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is looking for a Rocky Mountain high.
The recent announcement by the Oklahoma City exploration-and-production company that it will acquire fellow explorer
may be a precursor of more consolidation, especially in the natural gas-rich Rocky Mountains.
Kerr-McGee agreed to buy Westport Resources for a total of $3.375 billion, including $2.475 billion in equity and $900 million in net assumed debt. Under the merger agreement, Westport shareholders will receive 0.71 Kerr-McGee share for each Westport share, an implied price of $36.57 per share, or an 11% premium based on Tuesday's close.
To complete the transaction, Kerr-McGee will have to issue more than 48 million shares. If completed, the combination would increase Kerr-McGee's total reserves by about 30%. In addition, the combined companies suggest they can achieve roughly $40 million in cost-saving synergies.
Although Kerr-McGee says the acquisition will be accretive, it'll come at a price. According to information from both companies, Kerr-McGee appears to be paying around $1.90 per thousand cubic feet equivalent for Westport's year-end 2003 total proved reserves of 1.781 billion cubic feet equivalent, of which 65% are proved, developed reserves. That price is generally in line with other acquisitions recently announced by companies such as
Investors aren't overly impressed, as Kerr-McGee shares are down nearly $3 in midmorning trading. The credit rating agencies were unimpressed as well: S&P downgraded Kerr-McGee's short-term debt and is reviewing its long-term debt rating.
To Buy or to Drill
Kerr-McGee's decision to buy Westport shows the dilemma that many exploration-and-production companies face today. With commodity prices near recent highs and finding costs (the amount paid to find new oil through drilling) rising rapidly, many companies are looking to buy reserves and production to replace declining performance, often at a lower price than it would cost to drill new wells. That's especially true for companies that can sell future production at or near current prices. Kerr-McGee seems to be taking that approach.
"We believe there will not be any regulatory issues regarding the merger, and the companies expect a third-quarter close," said Merrill Lynch energy analyst John Herrlin. "Kerr-McGee is locking in the economics by hedging Westport's production out to the tune of 90% through 2006, and Kerr-McGee stated they expect bottom-line accretion in 2005 and $40 million in merger cost savings."
Now, Kerr-McGee's challenge is to maximize the value of Westport's properties, and that will involve new drilling, especially in Westport's Rocky Mountain fairway. With only 65% of Westport's reserves classified as proved, Kerr-McGee has plenty of drilling opportunities.
"Westport's extensive inventory of low-risk U.S. exploitation opportunities complements Kerr-McGee's high-impact deepwater exploration program, providing us a more predictable performance profile," said Luke R. Corbett, Kerr-McGee chairman and CEO, in the release announcing the transaction.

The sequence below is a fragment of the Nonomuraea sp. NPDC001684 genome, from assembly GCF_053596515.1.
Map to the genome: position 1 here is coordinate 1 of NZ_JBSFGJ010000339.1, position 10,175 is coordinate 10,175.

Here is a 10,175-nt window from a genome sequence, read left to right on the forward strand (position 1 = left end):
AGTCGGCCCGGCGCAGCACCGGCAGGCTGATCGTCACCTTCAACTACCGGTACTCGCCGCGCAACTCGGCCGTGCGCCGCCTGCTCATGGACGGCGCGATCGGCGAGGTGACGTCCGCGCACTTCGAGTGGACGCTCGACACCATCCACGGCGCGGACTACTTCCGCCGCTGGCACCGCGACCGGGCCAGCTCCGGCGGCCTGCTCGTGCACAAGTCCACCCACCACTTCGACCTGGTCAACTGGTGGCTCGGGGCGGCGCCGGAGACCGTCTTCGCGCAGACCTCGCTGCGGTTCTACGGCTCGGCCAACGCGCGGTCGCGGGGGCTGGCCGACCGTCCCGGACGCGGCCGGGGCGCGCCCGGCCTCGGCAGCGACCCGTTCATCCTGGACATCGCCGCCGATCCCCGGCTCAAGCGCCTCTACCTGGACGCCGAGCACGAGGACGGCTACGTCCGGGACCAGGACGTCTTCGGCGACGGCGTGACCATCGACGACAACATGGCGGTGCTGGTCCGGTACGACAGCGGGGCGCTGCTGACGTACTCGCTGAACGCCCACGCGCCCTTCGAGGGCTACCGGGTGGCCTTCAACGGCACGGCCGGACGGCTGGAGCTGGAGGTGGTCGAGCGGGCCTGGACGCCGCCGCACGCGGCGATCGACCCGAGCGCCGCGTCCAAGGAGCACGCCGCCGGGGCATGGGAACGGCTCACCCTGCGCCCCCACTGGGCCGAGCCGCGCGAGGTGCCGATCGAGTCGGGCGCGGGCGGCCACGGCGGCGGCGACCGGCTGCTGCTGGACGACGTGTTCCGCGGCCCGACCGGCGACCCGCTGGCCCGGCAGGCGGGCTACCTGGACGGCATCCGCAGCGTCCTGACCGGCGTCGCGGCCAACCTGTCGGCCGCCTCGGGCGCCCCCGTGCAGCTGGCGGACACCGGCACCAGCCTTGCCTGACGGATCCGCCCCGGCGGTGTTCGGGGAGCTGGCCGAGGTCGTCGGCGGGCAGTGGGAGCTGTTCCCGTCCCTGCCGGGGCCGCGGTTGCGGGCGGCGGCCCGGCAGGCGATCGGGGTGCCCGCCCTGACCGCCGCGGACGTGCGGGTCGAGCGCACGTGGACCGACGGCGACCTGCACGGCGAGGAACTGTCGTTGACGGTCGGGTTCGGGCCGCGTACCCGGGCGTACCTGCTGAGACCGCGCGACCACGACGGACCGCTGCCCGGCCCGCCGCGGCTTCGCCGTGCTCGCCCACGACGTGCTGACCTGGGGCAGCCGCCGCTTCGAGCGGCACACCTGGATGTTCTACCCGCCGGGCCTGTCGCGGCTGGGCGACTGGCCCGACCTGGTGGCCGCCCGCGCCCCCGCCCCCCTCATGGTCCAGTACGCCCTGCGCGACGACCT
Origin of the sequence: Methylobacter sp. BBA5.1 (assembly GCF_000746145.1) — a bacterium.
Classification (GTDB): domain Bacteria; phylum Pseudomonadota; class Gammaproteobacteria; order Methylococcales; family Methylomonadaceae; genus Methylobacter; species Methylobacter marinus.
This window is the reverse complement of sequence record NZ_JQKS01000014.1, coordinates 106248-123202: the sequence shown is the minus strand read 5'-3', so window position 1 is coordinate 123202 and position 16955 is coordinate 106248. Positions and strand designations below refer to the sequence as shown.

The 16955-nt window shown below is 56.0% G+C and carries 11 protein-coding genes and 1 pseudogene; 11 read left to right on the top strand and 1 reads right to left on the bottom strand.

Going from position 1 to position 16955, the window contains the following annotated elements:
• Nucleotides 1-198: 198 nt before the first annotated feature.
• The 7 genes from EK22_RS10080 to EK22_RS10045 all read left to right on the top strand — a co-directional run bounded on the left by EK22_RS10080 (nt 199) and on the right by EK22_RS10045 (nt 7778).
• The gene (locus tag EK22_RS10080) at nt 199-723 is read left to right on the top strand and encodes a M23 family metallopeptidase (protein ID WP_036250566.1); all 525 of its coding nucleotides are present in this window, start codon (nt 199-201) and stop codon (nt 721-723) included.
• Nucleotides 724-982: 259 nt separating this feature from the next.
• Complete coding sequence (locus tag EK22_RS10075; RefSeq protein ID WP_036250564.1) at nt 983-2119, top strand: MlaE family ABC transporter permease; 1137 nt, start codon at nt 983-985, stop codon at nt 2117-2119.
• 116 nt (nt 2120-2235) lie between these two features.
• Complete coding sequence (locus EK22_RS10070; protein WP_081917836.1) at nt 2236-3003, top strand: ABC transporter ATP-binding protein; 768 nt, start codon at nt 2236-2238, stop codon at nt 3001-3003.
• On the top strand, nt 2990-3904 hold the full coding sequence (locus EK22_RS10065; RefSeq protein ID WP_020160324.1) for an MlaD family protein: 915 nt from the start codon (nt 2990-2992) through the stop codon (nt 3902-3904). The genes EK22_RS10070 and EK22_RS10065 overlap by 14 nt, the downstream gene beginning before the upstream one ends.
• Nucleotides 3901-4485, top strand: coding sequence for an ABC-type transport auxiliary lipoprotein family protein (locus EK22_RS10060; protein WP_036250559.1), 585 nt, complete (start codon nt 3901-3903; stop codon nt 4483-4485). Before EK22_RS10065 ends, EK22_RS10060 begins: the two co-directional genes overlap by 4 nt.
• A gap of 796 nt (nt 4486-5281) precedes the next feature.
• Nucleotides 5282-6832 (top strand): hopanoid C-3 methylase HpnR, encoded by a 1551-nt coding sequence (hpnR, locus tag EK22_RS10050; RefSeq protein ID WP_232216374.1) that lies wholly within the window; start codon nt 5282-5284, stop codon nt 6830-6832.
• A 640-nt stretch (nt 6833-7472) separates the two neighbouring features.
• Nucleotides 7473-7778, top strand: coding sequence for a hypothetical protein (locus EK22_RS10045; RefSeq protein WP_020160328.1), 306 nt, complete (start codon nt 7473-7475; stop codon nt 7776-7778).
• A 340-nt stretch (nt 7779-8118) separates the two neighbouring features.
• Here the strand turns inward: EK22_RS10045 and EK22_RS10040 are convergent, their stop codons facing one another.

Many pundits think -- or hope -- that the Kerr-McGee/Westport deal could be the start of more consolidation among E&P companies, especially those focused on the Rocky Mountains. The Rockies provide one of the few exploration basins left in the continental U.S. that boasts meaningful growth in natural gas reserves and production. Yet little consolidation activity has taken place in the region, and that has confounded analysts.
Environmental and permitting regulations are likely responsible. However, many of those roadblocks have been removed. Federal programs are encouraging a more rapid permitting process at federal and state levels, and Interior Secretary Gale Norton seems to support more drilling opportunities in the Rockies. In fact, E&P companies will apparently be allowed to bid in May for drilling rights in five proposed wilderness areas in western Colorado that are currently controlled by the Bureau of Land Management. In the past year, the Interior Department lifted "wilderness protection" on about 600,000 acres in Colorado.
So, who's next? Speculation of additional M&A activity in the region could give a boost to some share prices, including those of
Western Gas Resources
Patina Oil & Gas
Although several data points hint at additional consolidation -- the need to grow reserves and production among them -- the M&A game is speculative and uncertain. Regulation, valuation and corporate structure are all meaningful issues that require resolution before any transaction can be closed.
Yet investors will likely begin to factor in the possibility of additional E&P consolidation as a result of the Kerr-McGee/Westport news. If nothing else, this transaction strongly suggests that a component of reserve and production growth for many E&P companies will continue to come from acquisitions.
Christopher S. Edmonds is vice president and director of research at Pritchard Capital Partners, a New Orleans energy investment firm. He is based in Atlanta. At time of publication, neither Edmonds nor his firm held positions in any securities mentioned in this column, although holdings can change at any time. Under no circumstances does the information in this column represent a recommendation to buy or sell stocks. While Edmonds cannot provide investment advice or recommendations, he welcomes your feedback and invites you to send it to